I was lucky enough to attend a private screening in Dallas last week of Man of Steel, the upcoming reboot of the Superman franchise. I try to attend as many summer blockbuster screenings as I can, but this one was a little odd. It was marketed to pastors only and when I showed up my customary 2.5 hours early, I found no one in line. (FIRST!) Once in the theater and ready to go, I realized that the theater wasn’t even close to full. Most screenings I go to end up turning people away after forcing everyone to find someone smaller to sit in their lap… so this was way more comfortable. Then the oddest part – they asked us not to say anything on social media at all until yesterday. Well, those of you that follow my twitter account know that I had already been tweeting about it all day and that I gave a giant thumbs up to the movie upon exiting the theater. Hey, I didn’t sign anything saying I wouldn’t talk! Anyway, I hope you all make plans to see this opening weekend and I’m going to try to sweeten the pot for you.
Fair warning, I have no idea what most people consider a spoiler. I knew that Benedict Cumberbatch‘s character in Star Trek: Into Darkness was Khan about 4 months before the movie came out, so I was shocked when people cried foul at my tweeting of “KHAAAAAAAAAAAN!” after the midnight showing… So, I will probably have some mild spoilers below, so caveat lector.
One last modifier – I am not a huge Superman comic buff. I have seen every screen incarnation there has ever been, but I was more of a TMNT and/or Marvel reader when I was still into comics. So die hard Supes fans will probably shoot holes in what I say all day long.
Christopher Nolan and Zack Snyder team up as executive producer/cowriter and director of the latest installment of the Superman franchise. However, let’s just get this out of the way… forget all the other Superman films, especially 2006′s Superman Returns. This is truly a reboot in every sense of the word. Every single aspect we see of the Superman mythos in Man of Steel has been completely thought through and held up to the light of our reality in 2013. Gone is the underwear outside of his tights, a holdover from Victorian era strongmen according to Snyder. For that matter, gone are the tights. Replaced with a high-tech looking Kryptonian armor base layer – again Snyder figures he should have a reason to be wearing such an outfit. Don’t worry, the “S” is still there – but now it’s a family crest that in Kryptonian stands for Hope (but not the Obama kind, from what I can tell).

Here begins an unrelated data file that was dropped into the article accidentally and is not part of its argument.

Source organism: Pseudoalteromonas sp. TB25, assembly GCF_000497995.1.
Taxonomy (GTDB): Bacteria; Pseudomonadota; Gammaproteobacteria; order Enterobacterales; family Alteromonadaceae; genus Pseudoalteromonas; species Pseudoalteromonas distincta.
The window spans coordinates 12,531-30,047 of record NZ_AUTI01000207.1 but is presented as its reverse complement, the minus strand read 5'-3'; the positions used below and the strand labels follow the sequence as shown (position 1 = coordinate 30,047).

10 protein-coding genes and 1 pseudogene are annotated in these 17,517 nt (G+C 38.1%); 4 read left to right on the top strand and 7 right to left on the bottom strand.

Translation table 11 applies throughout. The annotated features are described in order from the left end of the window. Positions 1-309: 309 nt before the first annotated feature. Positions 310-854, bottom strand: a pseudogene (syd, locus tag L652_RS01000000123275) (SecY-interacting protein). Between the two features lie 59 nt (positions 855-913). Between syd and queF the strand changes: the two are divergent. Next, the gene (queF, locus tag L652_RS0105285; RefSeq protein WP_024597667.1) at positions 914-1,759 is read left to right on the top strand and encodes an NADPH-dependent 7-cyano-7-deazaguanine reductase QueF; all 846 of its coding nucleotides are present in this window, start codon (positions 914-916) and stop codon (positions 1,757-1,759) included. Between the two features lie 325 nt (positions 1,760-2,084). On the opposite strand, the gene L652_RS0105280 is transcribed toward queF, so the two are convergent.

The film opens on a Krypton unlike any we have seen on either the big or small screen before. It’s a real planet with flora and fauna. With realistic cities and people living in what was likely a near utopian society before a severe energy crisis lead to the attempted coup by General Zod that we open on. Jor El (Superman’s Kryptonian/biological father) is the head government scientist, trying desperately to save his planet and race. General Zod was bred for the sole purpose of protecting the Krypton. Their ideas on how to best do that differ. Jor El sees the writing on the wall and jettisons his son, Kal El (Supe’s Kryptonian name) towards Earth, with the hope of Krypton’s future with him. Krypton explodes, Kal El crashes.